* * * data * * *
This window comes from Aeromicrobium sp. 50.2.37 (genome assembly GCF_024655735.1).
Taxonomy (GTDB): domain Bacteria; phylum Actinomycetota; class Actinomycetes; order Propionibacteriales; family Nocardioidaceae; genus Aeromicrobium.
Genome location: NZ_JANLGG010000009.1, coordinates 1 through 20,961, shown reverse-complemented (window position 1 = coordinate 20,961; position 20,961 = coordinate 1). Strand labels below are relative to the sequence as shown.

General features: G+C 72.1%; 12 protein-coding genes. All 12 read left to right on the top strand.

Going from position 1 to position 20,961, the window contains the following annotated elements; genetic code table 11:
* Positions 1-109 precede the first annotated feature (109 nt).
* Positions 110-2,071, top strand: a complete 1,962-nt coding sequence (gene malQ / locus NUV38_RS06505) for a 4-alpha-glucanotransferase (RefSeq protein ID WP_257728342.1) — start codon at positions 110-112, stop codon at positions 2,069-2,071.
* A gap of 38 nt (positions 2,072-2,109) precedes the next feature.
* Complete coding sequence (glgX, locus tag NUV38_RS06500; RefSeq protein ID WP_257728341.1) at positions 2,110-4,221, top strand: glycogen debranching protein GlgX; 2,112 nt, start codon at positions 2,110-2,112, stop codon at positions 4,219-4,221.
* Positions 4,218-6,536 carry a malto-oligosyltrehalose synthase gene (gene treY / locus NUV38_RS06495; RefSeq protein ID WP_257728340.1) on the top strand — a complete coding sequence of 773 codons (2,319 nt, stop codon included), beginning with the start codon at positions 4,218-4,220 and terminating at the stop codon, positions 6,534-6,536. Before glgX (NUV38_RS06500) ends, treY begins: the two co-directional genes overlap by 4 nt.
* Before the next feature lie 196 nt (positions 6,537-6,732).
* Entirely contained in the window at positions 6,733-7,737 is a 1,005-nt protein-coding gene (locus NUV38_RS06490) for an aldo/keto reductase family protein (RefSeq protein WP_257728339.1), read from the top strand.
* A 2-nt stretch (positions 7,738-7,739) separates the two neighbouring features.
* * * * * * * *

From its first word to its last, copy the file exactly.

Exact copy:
This window comes from Aeromicrobium sp. 50.2.37 (genome assembly GCF_024655735.1).
Taxonomy (GTDB): domain Bacteria; phylum Actinomycetota; class Actinomycetes; order Propionibacteriales; family Nocardioidaceae; genus Aeromicrobium.
Genome location: NZ_JANLGG010000009.1, coordinates 1 through 20,961, shown reverse-complemented (window position 1 = coordinate 20,961; position 20,961 = coordinate 1). Strand labels below are relative to the sequence as shown.

General features: G+C 72.1%; 12 protein-coding genes. All 12 read left to right on the top strand.

Going from position 1 to position 20,961, the window contains the following annotated elements; genetic code table 11:
* Positions 1-109 precede the first annotated feature (109 nt).
* Positions 110-2,071, top strand: a complete 1,962-nt coding sequence (gene malQ / locus NUV38_RS06505) for a 4-alpha-glucanotransferase (RefSeq protein ID WP_257728342.1) — start codon at positions 110-112, stop codon at positions 2,069-2,071.
* A gap of 38 nt (positions 2,072-2,109) precedes the next feature.
* Complete coding sequence (glgX, locus tag NUV38_RS06500; RefSeq protein ID WP_257728341.1) at positions 2,110-4,221, top strand: glycogen debranching protein GlgX; 2,112 nt, start codon at positions 2,110-2,112, stop codon at positions 4,219-4,221.
* Positions 4,218-6,536 carry a malto-oligosyltrehalose synthase gene (gene treY / locus NUV38_RS06495; RefSeq protein ID WP_257728340.1) on the top strand — a complete coding sequence of 773 codons (2,319 nt, stop codon included), beginning with the start codon at positions 4,218-4,220 and terminating at the stop codon, positions 6,534-6,536. Before glgX (NUV38_RS06500) ends, treY begins: the two co-directional genes overlap by 4 nt.
* Before the next feature lie 196 nt (positions 6,537-6,732).
* Entirely contained in the window at positions 6,733-7,737 is a 1,005-nt protein-coding gene (locus NUV38_RS06490) for an aldo/keto reductase family protein (RefSeq protein WP_257728339.1), read from the top strand.
* A 2-nt stretch (positions 7,738-7,739) separates the two neighbouring features.